A Man of Lawlessness Revealed

Several weeks ago when I read 2 Thessalonians, the words hit me like an omen. At the time the apostle Paul wrote this letter, around A.D. 51, many people in the church thought that the second coming of Christ was imminent. Paul wrote telling them not to be too unsettled or alarmed. The second coming would not happen, he wrote, “until the rebellion occurs and the man of lawlessness is revealed.” Since I last read this letter, I have seen a man of lawlessness revealed and I have to admit it is unsettling.

Paul said that the man of lawlessness “will oppose and will exalt himself over everything that is called God or is worshiped, so that he sets himself up in God’s temple, proclaiming himself to be God.” While I have not literally seen this man set himself up in God’s temple proclaiming himself to be God, I have seen the power he has over the so-called church. His support among the religious is astonishing because he is the antithesis of Jesus. When 80% of self-identified “evangelicals” voted for him, it became clear that an evangelical is no longer one who spreads the gospel of Jesus Christ.

I have witnessed the rise of a man who exalts himself over all others, either by shamelessly bragging about himself or by mercilessly tearing others down. He is known for his out-sized ego, by a malignant form of narcissism. He doesn’t even have the humility to recognize the sovereignty of God and to ask God for forgiveness. Why should he? He is a god unto himself.

I do not seek signs of the second coming of Christ. Jesus said that no one knows when that day will come except the Father. But Jesus also warned his disciples to watch out for deceivers. I have been on guard against this one from the beginning.

When I read Paul’s description of the coming of the lawless one, also called the man of iniquity or the man of sin in other translations, it felt like déjà vu. Here’s the NIV translation of 2 Thessalonians 2:9-12:

The coming of the lawless one will be in accordance with how Satan works. He will use all sorts of displays of power through signs and wonders that serve the lie, and all the ways that wickedness deceives those who are perishing. They perish because they refused to love the truth and so be saved. For this reason God sends them a powerful delusion so that they will believe the lie and so that all will be condemned who have not believed the truth but have delighted in wickedness.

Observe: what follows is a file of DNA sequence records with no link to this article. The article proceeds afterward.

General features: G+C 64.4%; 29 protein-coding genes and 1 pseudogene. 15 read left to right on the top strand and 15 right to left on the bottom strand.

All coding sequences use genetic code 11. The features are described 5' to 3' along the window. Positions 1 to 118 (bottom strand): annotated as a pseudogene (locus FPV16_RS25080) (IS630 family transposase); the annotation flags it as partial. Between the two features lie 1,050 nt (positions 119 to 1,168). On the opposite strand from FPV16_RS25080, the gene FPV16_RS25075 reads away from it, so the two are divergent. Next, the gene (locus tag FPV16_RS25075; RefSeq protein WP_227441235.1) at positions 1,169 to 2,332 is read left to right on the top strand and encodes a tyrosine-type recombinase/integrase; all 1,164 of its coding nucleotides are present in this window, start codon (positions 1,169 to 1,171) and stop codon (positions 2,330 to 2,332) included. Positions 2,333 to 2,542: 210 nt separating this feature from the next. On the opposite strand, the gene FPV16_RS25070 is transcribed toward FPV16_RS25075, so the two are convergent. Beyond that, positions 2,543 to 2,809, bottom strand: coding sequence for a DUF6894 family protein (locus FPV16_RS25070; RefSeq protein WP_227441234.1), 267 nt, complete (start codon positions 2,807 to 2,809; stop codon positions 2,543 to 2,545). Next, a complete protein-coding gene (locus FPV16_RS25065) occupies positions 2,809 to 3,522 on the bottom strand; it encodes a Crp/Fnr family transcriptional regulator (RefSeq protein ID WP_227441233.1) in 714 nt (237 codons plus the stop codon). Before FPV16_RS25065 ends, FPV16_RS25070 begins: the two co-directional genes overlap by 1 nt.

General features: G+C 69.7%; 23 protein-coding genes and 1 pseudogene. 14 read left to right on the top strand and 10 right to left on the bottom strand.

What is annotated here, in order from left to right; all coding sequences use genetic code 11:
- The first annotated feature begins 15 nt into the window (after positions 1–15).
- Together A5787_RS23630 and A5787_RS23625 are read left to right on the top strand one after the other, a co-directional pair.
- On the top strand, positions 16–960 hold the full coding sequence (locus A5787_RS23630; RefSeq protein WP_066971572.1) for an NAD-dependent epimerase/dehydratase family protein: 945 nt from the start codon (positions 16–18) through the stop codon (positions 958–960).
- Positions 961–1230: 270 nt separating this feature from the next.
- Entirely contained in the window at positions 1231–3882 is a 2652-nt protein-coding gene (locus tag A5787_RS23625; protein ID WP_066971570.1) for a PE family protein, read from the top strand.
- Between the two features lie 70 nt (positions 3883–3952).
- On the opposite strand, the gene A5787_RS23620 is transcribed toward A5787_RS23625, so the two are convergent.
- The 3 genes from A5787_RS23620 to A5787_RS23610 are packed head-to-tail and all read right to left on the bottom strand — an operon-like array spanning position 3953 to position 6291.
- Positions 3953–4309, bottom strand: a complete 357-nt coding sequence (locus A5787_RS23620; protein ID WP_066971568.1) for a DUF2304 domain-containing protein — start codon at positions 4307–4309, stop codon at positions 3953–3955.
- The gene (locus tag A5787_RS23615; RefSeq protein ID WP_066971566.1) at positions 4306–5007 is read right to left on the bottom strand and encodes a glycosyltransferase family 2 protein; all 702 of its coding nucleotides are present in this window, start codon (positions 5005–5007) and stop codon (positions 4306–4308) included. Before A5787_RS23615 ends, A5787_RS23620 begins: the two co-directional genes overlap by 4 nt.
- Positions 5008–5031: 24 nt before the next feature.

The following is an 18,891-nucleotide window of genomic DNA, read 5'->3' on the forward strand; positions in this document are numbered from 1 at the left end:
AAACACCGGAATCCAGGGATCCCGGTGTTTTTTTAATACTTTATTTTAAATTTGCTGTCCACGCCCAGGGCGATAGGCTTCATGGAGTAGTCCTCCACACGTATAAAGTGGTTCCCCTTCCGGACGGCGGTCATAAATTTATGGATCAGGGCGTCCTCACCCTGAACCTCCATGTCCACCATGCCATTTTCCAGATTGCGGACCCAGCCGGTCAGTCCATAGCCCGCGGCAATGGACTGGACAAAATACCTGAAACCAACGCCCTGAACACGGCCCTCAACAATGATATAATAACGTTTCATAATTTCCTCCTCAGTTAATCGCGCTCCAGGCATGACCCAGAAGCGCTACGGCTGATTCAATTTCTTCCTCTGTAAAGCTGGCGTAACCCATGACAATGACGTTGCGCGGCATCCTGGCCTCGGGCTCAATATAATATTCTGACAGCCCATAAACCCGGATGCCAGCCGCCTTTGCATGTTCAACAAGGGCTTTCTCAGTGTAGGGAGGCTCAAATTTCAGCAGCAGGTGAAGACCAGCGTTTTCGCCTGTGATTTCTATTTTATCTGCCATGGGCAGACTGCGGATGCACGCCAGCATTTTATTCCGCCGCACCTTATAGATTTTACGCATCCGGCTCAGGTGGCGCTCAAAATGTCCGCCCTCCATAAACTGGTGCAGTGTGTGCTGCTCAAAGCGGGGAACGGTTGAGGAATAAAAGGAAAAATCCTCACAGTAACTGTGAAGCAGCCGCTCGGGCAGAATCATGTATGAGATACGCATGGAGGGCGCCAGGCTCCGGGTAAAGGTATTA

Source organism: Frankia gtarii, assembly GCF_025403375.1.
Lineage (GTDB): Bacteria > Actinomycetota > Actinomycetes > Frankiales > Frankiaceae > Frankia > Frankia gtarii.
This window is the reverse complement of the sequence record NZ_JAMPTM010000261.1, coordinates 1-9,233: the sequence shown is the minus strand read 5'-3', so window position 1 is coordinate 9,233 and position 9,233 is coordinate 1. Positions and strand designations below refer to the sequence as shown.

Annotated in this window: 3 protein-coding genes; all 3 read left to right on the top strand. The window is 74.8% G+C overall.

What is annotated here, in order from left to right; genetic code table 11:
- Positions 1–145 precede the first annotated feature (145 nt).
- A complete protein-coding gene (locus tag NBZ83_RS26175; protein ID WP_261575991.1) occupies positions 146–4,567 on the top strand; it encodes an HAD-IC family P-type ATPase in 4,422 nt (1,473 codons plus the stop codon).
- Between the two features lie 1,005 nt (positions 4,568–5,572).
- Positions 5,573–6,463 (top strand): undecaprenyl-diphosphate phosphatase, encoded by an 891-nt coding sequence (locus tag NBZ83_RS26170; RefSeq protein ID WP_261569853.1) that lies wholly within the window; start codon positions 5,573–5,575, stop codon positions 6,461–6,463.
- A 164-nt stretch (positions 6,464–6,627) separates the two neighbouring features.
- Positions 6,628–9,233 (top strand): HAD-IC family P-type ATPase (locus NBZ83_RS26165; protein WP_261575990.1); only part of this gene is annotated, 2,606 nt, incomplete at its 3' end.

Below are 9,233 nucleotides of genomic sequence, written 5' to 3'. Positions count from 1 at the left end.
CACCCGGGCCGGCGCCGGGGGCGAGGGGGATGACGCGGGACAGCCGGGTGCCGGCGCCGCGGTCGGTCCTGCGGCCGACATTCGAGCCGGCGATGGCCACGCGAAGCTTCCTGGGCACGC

The lawless one will use all the ways that wickedness deceives. A man of iniquity uses slander and propaganda and conspiracy theories to fool his supporters. He tells lies that are easily proven to be untrue. He wages a battle against truth by calling those who expose his lies “fake news” and “the enemy of the people.” In reality, he hates the free press because it does not serve the lie.

According to Paul, the lawless one will use signs and wonders, portents of falsehood, that serve the lie. A man of iniquity plays on the fears and vulnerabilities and prejudices of his followers. He claims to be the only one who can solve their problems. He tells his followers that they are victims of the enemy. He makes them fear and resent foreigners and people who practice other religions. He even preys on their sense of patriotism even as he betrays his country.

I have seen a man of iniquity revealed. He opposes the Jesus creed: the command to love the Lord your God with your whole being and to love your neighbor as yourself. This lawless one is the enemy of civility, common decency, kindness, gentleness, and peacefulness. In him, I see clearly the working of Satan with all his powers of darkness: racism, xenophobia, bigotry, misogyny. He is Satan’s little-handed helper.

I was absolutely gobsmacked after the election. How did an amoral man manage to deceive millions of people when his lies are so patently obvious? According to Paul, people will be deceived by the lawless one because they don’t love the truth. They have no place in their hearts for truth. Like the lawless one, they delight in wickedness. They are the kind of people John wrote about.

This is the verdict: Light has come into the world, but people loved darkness instead of light because their deeds were evil. Everyone who does evil hates the light, and will not come into the light for fear that their deeds will be exposed. But whoever lives by the truth comes into the light, so that it may be seen plainly that what they have done has been done in the sight of God. – John 3: 19-20

It is difficult for me to read that God sends a powerful delusion so that the people will believe what is false. So I have to look beyond what I can see and put my trust in God’s greater purpose.

The unlikely rise to power of a lawless reality star turned politician may or may not be the fulfillment of prophesy. But it is an invitation to a dress rehearsal for the coming of the Lord. Put on the full armor of God and take a stand against evil.